Looking Back at Larkmead

Larkmead has a storied history but a sporadic one. Here are a handful of highlights from over the years.

270In 1851, the Hitchcock family purchased 1,000 acres between St. Helena and Calistoga. Lillie Hitchcock Coit became so enamored with the singing of the local meadowlarks that she called the property “Larkmead.” (Coit’s later philanthropic work prompted the city of San Francisco to name the landmark Coit Tower in her honor. Also in her honor: Larkmead’s “Lillie” sauvignon blanc and “Firebelle” red blend.)

Coit planted grapes, mostly zinfandel and riesling, in the Three Palms Vineyard, now one of Napa’s foremost merlot sites.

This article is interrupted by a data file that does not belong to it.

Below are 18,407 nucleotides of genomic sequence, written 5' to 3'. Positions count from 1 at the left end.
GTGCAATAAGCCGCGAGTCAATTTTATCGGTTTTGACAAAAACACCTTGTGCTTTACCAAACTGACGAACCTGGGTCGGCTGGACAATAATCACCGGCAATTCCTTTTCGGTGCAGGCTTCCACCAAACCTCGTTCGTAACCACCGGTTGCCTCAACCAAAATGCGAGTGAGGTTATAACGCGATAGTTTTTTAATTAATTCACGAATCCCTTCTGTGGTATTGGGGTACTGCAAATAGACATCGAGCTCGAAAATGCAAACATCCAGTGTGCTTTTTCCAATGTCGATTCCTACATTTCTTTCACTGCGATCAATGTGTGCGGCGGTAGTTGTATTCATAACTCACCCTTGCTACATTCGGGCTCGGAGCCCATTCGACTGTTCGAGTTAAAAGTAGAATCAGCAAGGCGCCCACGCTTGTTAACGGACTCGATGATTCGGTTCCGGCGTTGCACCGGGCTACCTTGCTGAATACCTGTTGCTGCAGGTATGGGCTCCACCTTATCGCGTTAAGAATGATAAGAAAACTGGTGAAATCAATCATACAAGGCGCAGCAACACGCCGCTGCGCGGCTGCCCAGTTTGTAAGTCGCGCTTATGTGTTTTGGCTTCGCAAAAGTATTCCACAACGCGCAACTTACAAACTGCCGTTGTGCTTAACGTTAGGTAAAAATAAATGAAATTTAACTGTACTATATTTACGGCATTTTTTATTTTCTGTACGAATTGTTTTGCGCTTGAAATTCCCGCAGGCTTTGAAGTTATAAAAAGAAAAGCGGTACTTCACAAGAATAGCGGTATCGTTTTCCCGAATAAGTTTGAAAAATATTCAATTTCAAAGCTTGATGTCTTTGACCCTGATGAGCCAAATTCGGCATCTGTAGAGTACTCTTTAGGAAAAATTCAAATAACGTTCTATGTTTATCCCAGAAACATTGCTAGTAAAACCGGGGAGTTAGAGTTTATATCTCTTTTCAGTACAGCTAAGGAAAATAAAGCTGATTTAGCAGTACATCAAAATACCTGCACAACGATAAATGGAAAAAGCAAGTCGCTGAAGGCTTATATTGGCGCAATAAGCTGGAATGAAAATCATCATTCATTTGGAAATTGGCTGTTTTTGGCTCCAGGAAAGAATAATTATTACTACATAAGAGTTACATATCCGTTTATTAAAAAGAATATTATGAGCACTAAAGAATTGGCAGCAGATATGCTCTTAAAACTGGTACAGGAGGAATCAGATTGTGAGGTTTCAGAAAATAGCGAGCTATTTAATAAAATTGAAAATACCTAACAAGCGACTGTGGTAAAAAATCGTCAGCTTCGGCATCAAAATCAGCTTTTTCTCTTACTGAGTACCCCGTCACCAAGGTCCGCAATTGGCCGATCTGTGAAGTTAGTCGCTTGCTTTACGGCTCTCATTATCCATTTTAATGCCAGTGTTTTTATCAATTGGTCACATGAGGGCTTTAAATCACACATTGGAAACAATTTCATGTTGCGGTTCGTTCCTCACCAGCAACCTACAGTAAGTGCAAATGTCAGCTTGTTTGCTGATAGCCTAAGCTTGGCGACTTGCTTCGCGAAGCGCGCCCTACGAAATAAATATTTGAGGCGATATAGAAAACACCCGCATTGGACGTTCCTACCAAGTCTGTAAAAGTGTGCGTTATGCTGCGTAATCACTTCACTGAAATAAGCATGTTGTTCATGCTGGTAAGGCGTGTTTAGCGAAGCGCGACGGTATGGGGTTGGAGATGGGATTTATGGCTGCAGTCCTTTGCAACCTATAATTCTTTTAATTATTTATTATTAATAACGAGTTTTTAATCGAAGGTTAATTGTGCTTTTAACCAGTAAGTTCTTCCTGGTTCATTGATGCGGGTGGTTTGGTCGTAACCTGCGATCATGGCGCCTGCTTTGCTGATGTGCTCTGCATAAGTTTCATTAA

In 1895, the Salmina family joined forces and established the Larkmead Vineyards business.

According to James Lapsley’s book “Bottled Poetry”: "When André Tchelistcheff arrived in Napa in 1938, he recalled 'four outstanding wine processing plants: Inglenook, Beaulieu, Larkmead and Beringer.’”

In 1944, Larkmead’s Felix Salmina was one of the seven founders of the Napa Valley Vintners Association, along with Fernande de Latour, Charles Forni, Robert Mondavi, John Daniel Jr., Louis M. Martini and Louis Stralla.

In 1948, Larry and Polly Solari purchased the winery and vineyards, and in 1952 they sold the winery building and focused on growing grapes on the 150-acre estate, making wine only occasionally. It wasn’t until 1997 that Larkmead became a full-scale winery again.